A simple, straightforward story that successfully captures the complexities of growing up under the shadow of cancer.

JUST DON’T FALL

HOW I GREW UP, CONQUERED ILLNESS, AND MADE IT DOWN THE MOUNTAIN

From Paralympic skier Sundquist, an absorbing debut memoir about conquering nearly insurmountable odds.

At the age of nine, the author was diagnosed with Ewing’s sarcoma, which resulted in the amputation of his left leg at the hip. While he endured the unimaginable—the loss of a limb, a year-long stint of chemotherapy and the possibility that his cancer had returned—his narrative covers events that will be surprisingly familiar to most. His intimate encounters with cancer and its life-altering consequences form the backbone, but the story is really about a boy becoming a man, experiencing the trials, insecurities, rejections, triumphs and transformative realizations. Sundquist chronicles his diagnosis, surgery and treatment; he enumerates his fears, which have less to do with his amputation and being “normal” and more to do with meeting girls, making friends and finding purpose; he discusses the transformation of his family over the years, particularly that of his brother; he articulates the evolution of his faith. Compellingly, the author’s voice matures along with his childhood and adolescent self. Sundquist’s account of his battle with cancer and subsequent quest for the Paralympic ski team gives insight into a boy’s raw, honest experience as it occurs; the reader experiences the author’s boyhood as he did. The beginning is a little rocky, providing little exposition or context, but the author quickly reaches a steady stride that will keep readers transfixed.

A simple, straightforward story that successfully captures the complexities of growing up under the shadow of cancer.

Pub Date: Jan. 25, 2010

ISBN: 978-0-670-02146-8

Page Count: 324

Publisher: Viking

Review Posted Online: May 20, 2010

Kirkus Reviews Issue: Dec. 1, 2009

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If the authors are serious, this is a silly, distasteful book. If they are not, it’s a brilliant satire.

THE 48 LAWS OF POWER

The authors have created a sort of anti-Book of Virtues in this encyclopedic compendium of the ways and means of power.

Everyone wants power and everyone is in a constant duplicitous game to gain more power at the expense of others, according to Greene, a screenwriter and former editor at Esquire (Elffers, a book packager, designed the volume, with its attractive marginalia). We live today as courtiers once did in royal courts: we must appear civil while attempting to crush all those around us. This power game can be played well or poorly, and in these 48 laws culled from the history and wisdom of the world’s greatest power players are the rules that must be followed to win. These laws boil down to being as ruthless, selfish, manipulative, and deceitful as possible. Each law, however, gets its own chapter: “Conceal Your Intentions,” “Always Say Less Than Necessary,” “Pose as a Friend, Work as a Spy,” and so on. Each chapter is conveniently broken down into sections on what happened to those who transgressed or observed the particular law, the key elements in this law, and ways to defensively reverse this law when it’s used against you. Quotations in the margins amplify the lesson being taught. While compelling in the way an auto accident might be, the book is simply nonsense. Rules often contradict each other. We are told, for instance, to “be conspicuous at all cost,” then told to “behave like others.” More seriously, Greene never really defines “power,” and he merely asserts, rather than offers evidence for, the Hobbesian world of all against all in which he insists we live. The world may be like this at times, but often it isn’t. To ask why this is so would be a far more useful project.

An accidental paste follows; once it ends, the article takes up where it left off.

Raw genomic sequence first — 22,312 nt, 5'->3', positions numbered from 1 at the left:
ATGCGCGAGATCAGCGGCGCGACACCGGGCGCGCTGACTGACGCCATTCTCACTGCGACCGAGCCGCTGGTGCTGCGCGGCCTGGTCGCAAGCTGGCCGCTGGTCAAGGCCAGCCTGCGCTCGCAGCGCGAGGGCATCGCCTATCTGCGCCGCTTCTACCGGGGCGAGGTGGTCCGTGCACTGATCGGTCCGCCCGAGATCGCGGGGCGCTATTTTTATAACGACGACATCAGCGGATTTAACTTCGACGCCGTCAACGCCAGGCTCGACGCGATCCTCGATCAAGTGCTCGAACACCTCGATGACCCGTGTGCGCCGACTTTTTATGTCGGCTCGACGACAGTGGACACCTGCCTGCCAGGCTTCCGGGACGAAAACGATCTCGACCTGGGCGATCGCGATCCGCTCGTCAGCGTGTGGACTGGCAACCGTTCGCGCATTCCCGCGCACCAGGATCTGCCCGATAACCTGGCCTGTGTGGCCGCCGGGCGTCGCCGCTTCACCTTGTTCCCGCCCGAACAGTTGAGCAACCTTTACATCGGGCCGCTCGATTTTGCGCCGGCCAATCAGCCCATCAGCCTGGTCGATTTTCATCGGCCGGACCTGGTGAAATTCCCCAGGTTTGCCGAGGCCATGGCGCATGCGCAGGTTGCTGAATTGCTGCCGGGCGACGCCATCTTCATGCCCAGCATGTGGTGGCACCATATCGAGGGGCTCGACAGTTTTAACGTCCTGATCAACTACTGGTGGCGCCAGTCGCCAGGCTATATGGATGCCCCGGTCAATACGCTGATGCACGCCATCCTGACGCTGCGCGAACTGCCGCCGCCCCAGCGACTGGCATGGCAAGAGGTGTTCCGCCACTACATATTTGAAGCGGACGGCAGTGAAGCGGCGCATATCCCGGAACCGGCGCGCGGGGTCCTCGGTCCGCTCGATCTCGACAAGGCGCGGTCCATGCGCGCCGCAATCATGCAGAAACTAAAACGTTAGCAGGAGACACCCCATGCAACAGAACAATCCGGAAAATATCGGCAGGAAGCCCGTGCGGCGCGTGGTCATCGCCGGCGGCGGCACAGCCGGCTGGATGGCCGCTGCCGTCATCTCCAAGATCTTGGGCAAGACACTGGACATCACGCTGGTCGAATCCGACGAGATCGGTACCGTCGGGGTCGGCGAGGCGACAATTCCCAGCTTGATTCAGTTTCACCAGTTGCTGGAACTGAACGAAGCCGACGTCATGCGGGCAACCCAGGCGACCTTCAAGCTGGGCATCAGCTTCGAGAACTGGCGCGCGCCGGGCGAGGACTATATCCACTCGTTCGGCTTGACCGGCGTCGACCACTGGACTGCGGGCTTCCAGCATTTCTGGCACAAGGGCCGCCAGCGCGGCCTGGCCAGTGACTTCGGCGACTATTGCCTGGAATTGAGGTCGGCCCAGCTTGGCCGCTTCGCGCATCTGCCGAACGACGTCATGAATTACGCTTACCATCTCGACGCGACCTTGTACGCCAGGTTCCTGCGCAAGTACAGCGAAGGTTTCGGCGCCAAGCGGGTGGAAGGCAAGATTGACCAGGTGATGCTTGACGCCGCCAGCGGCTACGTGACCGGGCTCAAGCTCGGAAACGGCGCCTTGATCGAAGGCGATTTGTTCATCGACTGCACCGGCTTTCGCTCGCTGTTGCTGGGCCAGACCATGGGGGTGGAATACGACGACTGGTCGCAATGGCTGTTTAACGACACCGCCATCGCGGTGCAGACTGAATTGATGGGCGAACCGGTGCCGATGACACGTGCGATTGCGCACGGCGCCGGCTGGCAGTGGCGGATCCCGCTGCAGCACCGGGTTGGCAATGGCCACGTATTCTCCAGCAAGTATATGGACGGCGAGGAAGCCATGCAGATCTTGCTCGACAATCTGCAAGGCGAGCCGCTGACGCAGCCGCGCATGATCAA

If the authors are serious, this is a silly, distasteful book. If they are not, it’s a brilliant satire.

Pub Date: Sept. 1, 1998

ISBN: 0-670-88146-5

Page Count: 430

Publisher: Viking

Review Posted Online: May 20, 2010

Kirkus Reviews Issue: July 15, 1998

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The author's youthfulness helps to assure the inevitable comparison with the Anne Frank diary although over and above the...

NIGHT

Elie Wiesel spent his early years in a small Transylvanian town as one of four children. 

He was the only one of the family to survive what Francois Maurois, in his introduction, calls the "human holocaust" of the persecution of the Jews, which began with the restrictions, the singularization of the yellow star, the enclosure within the ghetto, and went on to the mass deportations to the ovens of Auschwitz and Buchenwald. There are unforgettable and horrifying scenes here in this spare and sombre memoir of this experience of the hanging of a child, of his first farewell with his father who leaves him an inheritance of a knife and a spoon, and of his last goodbye at Buchenwald his father's corpse is already cold let alone the long months of survival under unconscionable conditions. 

The author's youthfulness helps to assure the inevitable comparison with the Anne Frank diary although over and above the sphere of suffering shared, and in this case extended to the death march itself, there is no spiritual or emotional legacy here to offset any reader reluctance.

Pub Date: Jan. 16, 2006

ISBN: 0374500010

Page Count: 120

Publisher: Hill & Wang

Review Posted Online: Oct. 7, 2011

Kirkus Reviews Issue: Jan. 15, 2006

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